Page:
In many cases, yes, there is a government-negotiated refundable contract fare available. However it’s been widely reported that all the major airlines have dedicated phone lines specifically for members of Congress and their staffs through which they get free changes and other (non-contracted) perks even for non-refundable fares.

  • And American just emailed me to ask for me to vote for them the Freddie Awards! Yeah, right! They disgust me.

  • I love to hear this! Good for you!

  • JewelEyed

    Irrelevant, I’ll be shocked if his head fits in the seat.

  • BMG4ME

    Court cases are often delayed or last longer than expected. I would probably buy a non-refundable ticket myself in such circumstances however I would do so with the expectation that I was taking a risk that I would lose money by doing so (which should be the attitude of anyone buying a non-refundable ticket). They refunded the change fees which was a nice gesture that they didn’t have to do. Even Southwest would have done the same as American in this case, they don’t charge change fees but if you want to change to another flight, you have to pay the difference between what you paid and what it currently costs. I bet that had Gary bought a flexible ticket at the time he bought the refundable ticket, it would have cost far less than $2000. As he wasn’t prepared to accept the consequences of a delay in exchange for a bargain, he should have bought a more flexible ticket at the time of purchase.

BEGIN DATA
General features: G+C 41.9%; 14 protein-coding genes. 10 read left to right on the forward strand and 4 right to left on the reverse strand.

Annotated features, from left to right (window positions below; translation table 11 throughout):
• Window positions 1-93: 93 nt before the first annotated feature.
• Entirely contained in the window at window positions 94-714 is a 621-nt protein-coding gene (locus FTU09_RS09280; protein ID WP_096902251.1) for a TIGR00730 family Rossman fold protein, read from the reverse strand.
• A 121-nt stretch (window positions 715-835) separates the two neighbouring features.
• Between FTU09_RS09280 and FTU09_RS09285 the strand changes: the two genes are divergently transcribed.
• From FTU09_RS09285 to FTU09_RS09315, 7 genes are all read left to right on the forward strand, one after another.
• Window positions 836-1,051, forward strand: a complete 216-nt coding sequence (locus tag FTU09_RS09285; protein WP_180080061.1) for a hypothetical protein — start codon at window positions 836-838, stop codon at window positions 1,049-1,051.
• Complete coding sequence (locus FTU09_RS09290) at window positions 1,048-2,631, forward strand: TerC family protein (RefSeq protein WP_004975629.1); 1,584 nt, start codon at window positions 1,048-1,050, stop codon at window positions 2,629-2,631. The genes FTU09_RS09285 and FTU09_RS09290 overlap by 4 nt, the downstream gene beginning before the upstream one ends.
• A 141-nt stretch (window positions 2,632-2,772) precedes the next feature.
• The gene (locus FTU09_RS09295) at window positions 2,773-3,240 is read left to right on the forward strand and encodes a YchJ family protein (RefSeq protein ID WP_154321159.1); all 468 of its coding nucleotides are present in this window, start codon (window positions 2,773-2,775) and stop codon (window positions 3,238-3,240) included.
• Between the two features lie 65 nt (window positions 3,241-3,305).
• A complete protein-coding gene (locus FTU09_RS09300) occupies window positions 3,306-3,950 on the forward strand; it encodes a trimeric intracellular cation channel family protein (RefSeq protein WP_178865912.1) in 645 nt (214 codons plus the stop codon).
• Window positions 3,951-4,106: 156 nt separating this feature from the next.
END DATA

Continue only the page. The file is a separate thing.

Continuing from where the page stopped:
• RBXChas

    It could be a civil case, too, and he was a witness for the plaintiff(s) or the defendant(s). However, I’d guess that an expert witness probably would have built in enough time on the back end in case his services were needed for more time than originally planned.

  • RBXChas

    If he was going to book a non-refundable fare, he should have booked some extra time on the back end. Neither civil nor criminal trials are particularly good at staying on schedule, and I have to imagine that he was advised of this. I admit that I fly pretty much never, but if he booked a fare for the next night instead of the next morning, once he was done testifying, couldn’t he have shown up at the airport early and been on standby for an earlier flight without any fees, etc.?

  • BMG4ME

    It costs $75 according to this link

    https://www.aa.com/i18n/utility/sameDayTravel.jsp

    however in this case it wasn’t the same day, it was the next day. Even top tier elites can’t do that for free.

  • RBXChas

    Thank you for looking that up. Sorry, I was unclear; I meant that when he originally booked, he should have booked for the night after he expected to finish testifying as opposed to the morning after, or perhaps even the morning following that.

    $75 as a standby fee is still far better than what he paid, if he’d built in more time and then really wanted to catch an earlier flight.

  • BMG4ME

    I agree although it’s easy to be wise in hindsight! I suggest that people do what you said. If they finish a day early, they can try to convince an agent to let them fly early then if the worse comes to the worse you stay an extra day and enjoy your unplanned vacation night!

  • James

    And if the flight was scheduled before the court date?